An ancient mountain range on Mars preserves a complex volcanic and tectonic past imprinted with signs of water and ice interactions.
The images, taken on 9 April by the high-resolution stereo camera on ESA's Mars Express, show the Thaumasia mountains and Coracis Fossae, which fringe the huge Solis Planum volcanic plateau from the south.
The region lies to the south of the vast Valles Marineris canyon system and towering Tharsis volcanoes, and is strongly linked to the tectonic stresses that played out during their formation over 3.5 billion years ago.
As the Tharsis bulge swelled with magma during the planet's first billion years, the surrounding crust was stretched, ripping apart and eventually collapsing into troughs. While Valles Marineris is one of the most extreme results, the effects are still seen even thousands of kilometres away, such as in the Coracis Fossae region observed in this image where near-parallel north–south faults are visible primarily to the left.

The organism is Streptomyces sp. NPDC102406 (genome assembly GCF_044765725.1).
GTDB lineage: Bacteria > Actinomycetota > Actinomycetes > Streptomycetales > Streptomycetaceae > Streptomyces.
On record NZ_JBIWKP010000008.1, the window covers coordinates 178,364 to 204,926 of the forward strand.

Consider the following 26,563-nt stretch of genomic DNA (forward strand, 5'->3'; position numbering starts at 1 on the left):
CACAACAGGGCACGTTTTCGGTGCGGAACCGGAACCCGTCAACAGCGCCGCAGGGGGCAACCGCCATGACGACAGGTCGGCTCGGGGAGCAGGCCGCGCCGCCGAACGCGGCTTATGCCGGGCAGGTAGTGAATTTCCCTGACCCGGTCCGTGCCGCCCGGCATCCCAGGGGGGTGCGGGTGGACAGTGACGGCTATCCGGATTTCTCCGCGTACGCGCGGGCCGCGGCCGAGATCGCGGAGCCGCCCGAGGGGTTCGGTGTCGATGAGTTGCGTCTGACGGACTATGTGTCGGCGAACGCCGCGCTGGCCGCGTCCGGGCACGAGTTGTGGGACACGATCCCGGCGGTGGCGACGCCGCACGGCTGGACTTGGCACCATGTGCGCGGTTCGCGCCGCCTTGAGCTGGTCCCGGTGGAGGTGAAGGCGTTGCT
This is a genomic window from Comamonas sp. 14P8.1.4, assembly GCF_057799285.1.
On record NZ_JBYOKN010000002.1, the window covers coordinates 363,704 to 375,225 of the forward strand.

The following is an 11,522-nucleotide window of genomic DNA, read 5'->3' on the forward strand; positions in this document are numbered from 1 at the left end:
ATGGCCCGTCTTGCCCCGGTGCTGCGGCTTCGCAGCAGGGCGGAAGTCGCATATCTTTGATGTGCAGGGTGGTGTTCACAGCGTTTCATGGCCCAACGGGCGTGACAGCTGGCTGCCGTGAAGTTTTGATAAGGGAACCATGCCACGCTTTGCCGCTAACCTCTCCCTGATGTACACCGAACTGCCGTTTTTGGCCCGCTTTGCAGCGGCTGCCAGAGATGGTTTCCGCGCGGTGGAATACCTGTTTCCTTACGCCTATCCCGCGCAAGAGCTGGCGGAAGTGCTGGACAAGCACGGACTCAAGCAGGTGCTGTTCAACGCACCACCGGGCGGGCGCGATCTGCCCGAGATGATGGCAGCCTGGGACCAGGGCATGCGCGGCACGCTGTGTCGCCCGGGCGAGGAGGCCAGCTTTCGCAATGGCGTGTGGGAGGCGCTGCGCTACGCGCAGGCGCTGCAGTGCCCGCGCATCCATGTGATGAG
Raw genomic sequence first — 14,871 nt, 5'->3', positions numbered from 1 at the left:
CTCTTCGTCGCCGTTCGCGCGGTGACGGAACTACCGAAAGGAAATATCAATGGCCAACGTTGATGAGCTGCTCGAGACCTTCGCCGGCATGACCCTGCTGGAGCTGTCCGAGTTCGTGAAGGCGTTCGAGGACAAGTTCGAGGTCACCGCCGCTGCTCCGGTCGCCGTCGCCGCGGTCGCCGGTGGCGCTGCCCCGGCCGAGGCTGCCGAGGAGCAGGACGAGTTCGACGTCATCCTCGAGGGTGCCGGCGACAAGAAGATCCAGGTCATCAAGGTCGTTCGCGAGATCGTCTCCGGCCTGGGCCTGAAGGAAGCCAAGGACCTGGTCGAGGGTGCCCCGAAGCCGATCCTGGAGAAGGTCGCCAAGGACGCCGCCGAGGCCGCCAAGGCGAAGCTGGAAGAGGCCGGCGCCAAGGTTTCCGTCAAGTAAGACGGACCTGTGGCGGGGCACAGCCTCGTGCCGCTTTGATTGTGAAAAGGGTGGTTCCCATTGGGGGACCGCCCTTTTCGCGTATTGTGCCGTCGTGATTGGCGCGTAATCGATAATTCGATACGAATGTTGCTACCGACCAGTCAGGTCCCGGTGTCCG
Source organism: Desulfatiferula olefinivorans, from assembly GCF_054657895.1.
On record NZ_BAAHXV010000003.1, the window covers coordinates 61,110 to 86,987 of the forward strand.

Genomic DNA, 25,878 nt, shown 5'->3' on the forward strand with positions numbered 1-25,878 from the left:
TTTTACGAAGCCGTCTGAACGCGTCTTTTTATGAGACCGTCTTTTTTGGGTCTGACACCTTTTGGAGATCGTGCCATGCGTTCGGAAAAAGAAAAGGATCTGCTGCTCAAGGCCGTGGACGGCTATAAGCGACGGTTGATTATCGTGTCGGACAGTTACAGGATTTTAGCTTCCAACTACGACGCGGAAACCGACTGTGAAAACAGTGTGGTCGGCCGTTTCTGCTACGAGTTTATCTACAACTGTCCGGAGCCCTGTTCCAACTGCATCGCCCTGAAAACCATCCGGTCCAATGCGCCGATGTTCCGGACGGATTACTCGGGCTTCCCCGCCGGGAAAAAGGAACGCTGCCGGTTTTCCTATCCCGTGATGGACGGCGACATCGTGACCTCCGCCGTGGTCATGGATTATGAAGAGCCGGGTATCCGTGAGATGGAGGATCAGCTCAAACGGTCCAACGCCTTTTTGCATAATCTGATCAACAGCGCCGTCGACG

Tectonic structures like these can control the movement of magma, heat and water in the subsurface, leading to hydrothermal activity and the production of minerals.
Light-toned deposits, which might be clay minerals formed in the presence of water, stand out in the right part of the colour image and at the rim of the large crater. Similar deposits were identified in the nearby Lampland crater.
There is also evidence for valley formation by groundwater erosion and surface runoff occurring at the same time as when the active tectonics shaped the landscape. The water-based erosion means the troughs have been partially buried and heavily modified.
The region was later modified by glacial processes, seen in the flow-like lineated patterns in the flat floors of the large craters.
As a representative of the ancient highlands of Mars, this region holds a wealth of information about the Red Planet's geological history.
Explore further: Tributes to wetter times on Mars